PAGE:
8. Correct Spokespeople: The three spokespersons for the campaign — Betty Aldworth, Mason Tvert, and Brian Vicente — stayed on message, knew the facts, and spoke from the heart. In addition, the campaign was buoyed by the likes of former Congressman Tom Tancredo (R), Tony Ryan (former Denver cop), Sean Azzariti (a Marine Corps veteran), Manuel Tarango (Spanish-language radio DJ), Susan Sarandon, and Melissa Etheridge. We didn’t allow just anyone to speak at the microphone.

9. Correct Campaign Intelligentsia: The campaign’s inner circle was composed of people like Rick Ridder and Celinda Lake, who have actually won difficult campaigns. And — given that my organization passed the medical marijuana laws in Montana (2004), Michigan (2008), and Arizona (2010) — the nuances of these campaigns carried over as institutional memory, which was embodied by MPP’s Steve Fox, who effectively served as the manager of the Colorado campaign.

10. Undercutting the Opposition: A relatively respectable consulting firm ran the opposing “No on 64” campaign and were able to generate a large number of endorsements. Because we couldn’t compete in the endorsement game, we undercut their endorsements by appearing at their events, in order to ensure that both sides of the story appeared in whatever media coverage the opposition was trying to generate.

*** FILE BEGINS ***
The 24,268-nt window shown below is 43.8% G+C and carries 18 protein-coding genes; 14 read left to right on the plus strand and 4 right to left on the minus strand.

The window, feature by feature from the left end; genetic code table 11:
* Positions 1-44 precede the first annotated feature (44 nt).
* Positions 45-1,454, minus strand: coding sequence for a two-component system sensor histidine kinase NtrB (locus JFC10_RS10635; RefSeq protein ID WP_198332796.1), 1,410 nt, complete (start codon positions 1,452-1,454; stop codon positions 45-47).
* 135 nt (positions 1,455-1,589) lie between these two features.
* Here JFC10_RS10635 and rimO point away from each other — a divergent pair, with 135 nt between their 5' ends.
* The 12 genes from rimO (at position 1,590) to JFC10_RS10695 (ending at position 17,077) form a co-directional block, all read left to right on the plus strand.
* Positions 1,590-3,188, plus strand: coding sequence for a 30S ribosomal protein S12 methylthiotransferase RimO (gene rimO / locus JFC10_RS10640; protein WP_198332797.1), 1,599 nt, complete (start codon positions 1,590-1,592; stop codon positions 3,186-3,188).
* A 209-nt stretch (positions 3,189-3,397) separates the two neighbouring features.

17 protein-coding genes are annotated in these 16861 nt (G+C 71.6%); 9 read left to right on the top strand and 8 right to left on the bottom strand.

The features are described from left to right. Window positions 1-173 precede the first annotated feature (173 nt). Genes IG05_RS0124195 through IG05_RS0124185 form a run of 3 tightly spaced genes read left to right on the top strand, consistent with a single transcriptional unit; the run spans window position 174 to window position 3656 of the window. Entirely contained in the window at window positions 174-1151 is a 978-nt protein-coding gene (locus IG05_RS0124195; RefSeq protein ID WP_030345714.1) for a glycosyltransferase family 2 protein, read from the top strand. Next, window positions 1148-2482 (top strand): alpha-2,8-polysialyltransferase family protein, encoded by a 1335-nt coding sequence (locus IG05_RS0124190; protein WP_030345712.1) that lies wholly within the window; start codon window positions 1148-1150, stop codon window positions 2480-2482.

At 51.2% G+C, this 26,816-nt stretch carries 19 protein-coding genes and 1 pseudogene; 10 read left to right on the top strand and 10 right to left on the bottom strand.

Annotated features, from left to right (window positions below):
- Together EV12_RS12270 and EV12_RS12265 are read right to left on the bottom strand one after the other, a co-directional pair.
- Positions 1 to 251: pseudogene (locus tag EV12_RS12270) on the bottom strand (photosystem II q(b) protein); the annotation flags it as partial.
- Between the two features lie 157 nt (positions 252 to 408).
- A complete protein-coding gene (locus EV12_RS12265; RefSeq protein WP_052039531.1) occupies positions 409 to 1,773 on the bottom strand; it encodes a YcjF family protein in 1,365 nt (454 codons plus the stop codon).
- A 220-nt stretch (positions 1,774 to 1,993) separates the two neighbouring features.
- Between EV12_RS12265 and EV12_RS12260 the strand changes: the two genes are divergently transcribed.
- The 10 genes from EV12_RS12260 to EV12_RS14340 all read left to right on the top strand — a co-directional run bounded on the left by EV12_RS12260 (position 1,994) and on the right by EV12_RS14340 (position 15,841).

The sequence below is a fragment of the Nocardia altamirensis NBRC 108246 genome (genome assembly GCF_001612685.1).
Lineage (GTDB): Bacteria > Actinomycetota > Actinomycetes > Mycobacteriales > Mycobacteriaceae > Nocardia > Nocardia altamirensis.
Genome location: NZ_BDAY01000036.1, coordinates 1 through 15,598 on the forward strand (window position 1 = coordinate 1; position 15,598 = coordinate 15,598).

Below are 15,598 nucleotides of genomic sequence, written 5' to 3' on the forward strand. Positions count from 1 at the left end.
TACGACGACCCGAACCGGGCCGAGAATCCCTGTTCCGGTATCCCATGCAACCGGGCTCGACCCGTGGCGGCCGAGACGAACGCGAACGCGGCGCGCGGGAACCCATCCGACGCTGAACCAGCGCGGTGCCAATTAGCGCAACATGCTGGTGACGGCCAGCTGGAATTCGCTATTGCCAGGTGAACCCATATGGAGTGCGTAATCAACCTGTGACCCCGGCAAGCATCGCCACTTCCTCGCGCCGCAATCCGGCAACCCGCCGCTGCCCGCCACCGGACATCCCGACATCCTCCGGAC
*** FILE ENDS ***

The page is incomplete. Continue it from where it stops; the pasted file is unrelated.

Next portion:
This raises a related lesson from the Colorado campaign: High-profile opposition doesn’t matter that much. The “No on 64” campaign ran ads featuring the current governor and a pair of former governors — two of three of whom are Democrats — and the opposition received so many other endorsements that you couldn’t even print them all out on one sheet of paper. In the end, however, the people rejected the opinions of the supposedly powerful.

It’s possible that if we had skipped one or two of the above 10 steps, Colorado voters would have still passed the initiative. But if you intentionally skip one or two steps, you should have a good reason for why you’re doing so.

To that point, there are already well-meaning activists in Oregon and other states who aren’t remembering the efforts of well-meaning activists in California, who ignored the lesson of step #1 above and pushed a risky initiative during a non-presidential election in 2010, which I’m sure felt good but succeeded at failing.

The California folks spent a lot of money on Prop. 19 (which my organization supported politically but not financially), and that initiative dutifully failed in 2010. This was an initiative that would have almost surely passed on November 6 of this year, except for the problem of impatience.

So let’s move forward in other states, but let’s do so patiently and strategically. The path is there for us to follow, and I look forward to working with activists across the country to follow that path as we dismantle marijuana prohibition state by state.